“This is the very perfection of a person, to find out our own imperfections.” –Saint Augustine
Humanity is a mixture of blunders. That’s what makes it so charming, so interesting to be around. Because none of us is complete, we all need one another. It’s only when we convince ourselves that we are the fullness of all that is, that we become spiritually poor.
The nice thing about being human is that you get to fail a lot. Value that; it’s priceless. It gives us such respect for everybody else. The reason clowns and slapstick comedians are so popular is that, if truth were known, we all see in them the parts of ourselves we try too hard to hide. When we take ourselves too seriously, we forget that the only thing we know for sure that’s eternal is God.
Making mistakes is part of the growth process. We must learn to be much gentler about this with other people. We must also learn to be gentler with ourselves. Otherwise what we expect of ourselves, we will expect of everybody else. And that can be tragic. For all of us.
Never be afraid to admit that you “don’t know” or “can’t find” or “couldn’t do” something. Our imperfections and inabilities are the only thing we have that give us the right to the support of the rest of the human race.
The gift of knowing what we lack is the gift we have to give to the abilities of others. As the Irish proverb says, “it is in the shelter of each other that the people live.”–Joan Chittister, OSB
Richard Rohr reminds me that no matter how hard I fight with my brothers and sisters (of late, it’s been the U.S. Catholic bishops) that it should never be in such a way that I wouldn’t sit down to dinner with them when Jesus issues the invitation.
“When we start making the Eucharistic meal something to define membership instead of to proclaim grace and gift, we always get in trouble; that’s been the temptation of every denomination that has the Eucharist. Too often we use Eucharist to separate who’s in from who’s out, who’s worthy from who’s unworthy, instead of to declare that all of us are radically unworthy, and that worthiness is not even the issue. If worthiness is the issue, who can stand before God? Are those who receive actually saying they are “worthy”? I hope not. It is an ego statement to begin with.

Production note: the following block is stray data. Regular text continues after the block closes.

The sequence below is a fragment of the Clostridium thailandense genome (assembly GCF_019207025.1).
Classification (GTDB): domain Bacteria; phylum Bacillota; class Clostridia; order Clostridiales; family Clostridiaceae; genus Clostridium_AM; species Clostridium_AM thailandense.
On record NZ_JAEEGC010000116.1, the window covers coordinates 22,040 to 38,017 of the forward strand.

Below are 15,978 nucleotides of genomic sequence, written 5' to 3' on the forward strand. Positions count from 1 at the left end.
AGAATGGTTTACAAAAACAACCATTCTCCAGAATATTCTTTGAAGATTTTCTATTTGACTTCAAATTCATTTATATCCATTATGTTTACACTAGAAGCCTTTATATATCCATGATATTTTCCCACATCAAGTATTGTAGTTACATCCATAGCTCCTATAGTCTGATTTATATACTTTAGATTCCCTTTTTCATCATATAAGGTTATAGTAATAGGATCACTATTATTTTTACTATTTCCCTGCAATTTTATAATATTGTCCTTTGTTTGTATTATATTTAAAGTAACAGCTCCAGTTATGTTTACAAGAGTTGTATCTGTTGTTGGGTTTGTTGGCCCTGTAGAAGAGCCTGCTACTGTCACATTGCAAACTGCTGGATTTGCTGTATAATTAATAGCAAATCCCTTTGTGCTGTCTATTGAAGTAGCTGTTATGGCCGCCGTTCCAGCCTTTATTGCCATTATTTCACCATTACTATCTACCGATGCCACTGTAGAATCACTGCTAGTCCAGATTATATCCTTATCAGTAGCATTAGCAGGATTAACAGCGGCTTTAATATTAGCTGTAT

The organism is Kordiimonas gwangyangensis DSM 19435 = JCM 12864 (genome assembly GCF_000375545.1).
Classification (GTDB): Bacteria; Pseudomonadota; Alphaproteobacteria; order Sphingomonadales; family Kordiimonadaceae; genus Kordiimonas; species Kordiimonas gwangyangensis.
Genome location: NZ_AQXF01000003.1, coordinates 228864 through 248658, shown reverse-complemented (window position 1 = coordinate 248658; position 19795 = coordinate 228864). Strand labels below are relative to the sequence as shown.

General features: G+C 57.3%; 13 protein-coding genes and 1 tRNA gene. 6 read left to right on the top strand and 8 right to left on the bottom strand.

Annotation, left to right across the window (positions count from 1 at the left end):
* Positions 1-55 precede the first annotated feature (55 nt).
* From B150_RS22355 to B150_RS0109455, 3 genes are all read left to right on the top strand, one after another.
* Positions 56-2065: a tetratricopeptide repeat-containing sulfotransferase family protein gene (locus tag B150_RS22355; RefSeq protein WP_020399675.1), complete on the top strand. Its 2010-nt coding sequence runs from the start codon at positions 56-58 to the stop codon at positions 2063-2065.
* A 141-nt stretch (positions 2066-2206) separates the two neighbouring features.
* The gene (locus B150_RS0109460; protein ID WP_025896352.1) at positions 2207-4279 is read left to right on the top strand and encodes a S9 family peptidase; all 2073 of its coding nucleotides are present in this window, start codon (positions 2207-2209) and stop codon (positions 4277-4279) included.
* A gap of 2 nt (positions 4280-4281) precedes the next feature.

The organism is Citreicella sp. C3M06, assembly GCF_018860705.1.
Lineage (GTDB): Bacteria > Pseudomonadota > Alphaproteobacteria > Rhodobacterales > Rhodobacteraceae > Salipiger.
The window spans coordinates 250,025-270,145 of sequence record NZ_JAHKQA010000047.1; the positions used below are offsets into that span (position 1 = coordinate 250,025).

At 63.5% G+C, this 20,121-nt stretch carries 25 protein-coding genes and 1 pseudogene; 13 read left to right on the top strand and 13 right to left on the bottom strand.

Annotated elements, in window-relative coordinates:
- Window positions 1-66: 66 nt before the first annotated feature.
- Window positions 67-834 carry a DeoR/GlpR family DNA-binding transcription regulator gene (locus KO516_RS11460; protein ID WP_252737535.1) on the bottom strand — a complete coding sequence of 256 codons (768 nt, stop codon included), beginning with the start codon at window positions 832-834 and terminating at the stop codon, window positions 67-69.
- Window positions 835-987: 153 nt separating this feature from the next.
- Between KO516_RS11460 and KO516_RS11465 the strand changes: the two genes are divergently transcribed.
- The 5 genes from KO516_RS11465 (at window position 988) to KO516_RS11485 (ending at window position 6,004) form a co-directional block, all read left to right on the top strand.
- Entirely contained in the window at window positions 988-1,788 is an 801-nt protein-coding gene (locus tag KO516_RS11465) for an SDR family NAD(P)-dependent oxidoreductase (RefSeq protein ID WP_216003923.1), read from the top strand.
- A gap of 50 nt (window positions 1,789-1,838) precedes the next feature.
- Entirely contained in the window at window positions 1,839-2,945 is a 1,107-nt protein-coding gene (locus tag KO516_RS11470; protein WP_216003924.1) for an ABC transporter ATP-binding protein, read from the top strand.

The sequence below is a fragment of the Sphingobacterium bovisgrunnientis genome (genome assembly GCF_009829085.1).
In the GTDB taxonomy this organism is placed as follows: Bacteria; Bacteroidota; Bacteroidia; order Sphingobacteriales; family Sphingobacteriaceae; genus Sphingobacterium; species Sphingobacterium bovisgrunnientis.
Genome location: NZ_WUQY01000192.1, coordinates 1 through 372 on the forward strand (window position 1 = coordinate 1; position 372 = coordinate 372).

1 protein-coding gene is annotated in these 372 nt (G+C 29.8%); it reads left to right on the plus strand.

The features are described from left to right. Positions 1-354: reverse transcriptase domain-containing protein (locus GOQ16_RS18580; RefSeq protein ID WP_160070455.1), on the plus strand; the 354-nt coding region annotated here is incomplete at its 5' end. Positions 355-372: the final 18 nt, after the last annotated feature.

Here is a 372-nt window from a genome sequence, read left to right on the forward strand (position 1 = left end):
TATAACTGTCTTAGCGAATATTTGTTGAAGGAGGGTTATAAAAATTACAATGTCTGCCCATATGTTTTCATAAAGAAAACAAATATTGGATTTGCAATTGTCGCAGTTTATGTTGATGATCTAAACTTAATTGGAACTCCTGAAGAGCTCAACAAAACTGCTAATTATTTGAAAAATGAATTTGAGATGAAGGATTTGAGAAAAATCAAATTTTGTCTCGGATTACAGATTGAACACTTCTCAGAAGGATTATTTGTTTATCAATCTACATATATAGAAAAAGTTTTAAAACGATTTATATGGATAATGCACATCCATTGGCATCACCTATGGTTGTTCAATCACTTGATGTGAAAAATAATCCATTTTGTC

The issue is not worthiness; the issue is trust and surrender or, as Thérèse of Lisieux said, “It all comes down to confidence and gratitude.” I think that explains the joyous character with which we so often celebrate the Eucharist. We are pulled into immense gratitude and joy for such constant and unearned grace. It doesn’t get any better than this! All we can do at Eucharist is kneel in gratitude and then stand in confidence. (Actually, St. Augustine said that the proper Christian posture for prayer was standing, because we no longer had to grovel before such a God or fear any God that is like Jesus.)”–Richard Rohr, ofm
We had a lovely chapel service today at Sojourners. Kierra Jackson read this excerpt from St. Augustine as one of our prayers:
Late have I loved you, O Beauty ever ancient, ever new, late have I loved you! You were within me, but I was outside, and it was there that I searched for you. In my unloveliness I plunged into the lovely things which you created. You were with me, but I was not with you. Created things kept me from you; yet if they had not been in you they would not have been at all. You called, you shouted, and you broke through my deafness. You flashed, you shone, and you dispelled my blindness. You breathed your fragrance on me; I drew in breath and now I pant for you. I have tasted you, now I hunger and thirst for more. You touched me, and I burned for your peace.–The Confessions of St. Augustine
I love “O Beauty Ever Ancient, Ever New” as a name for God.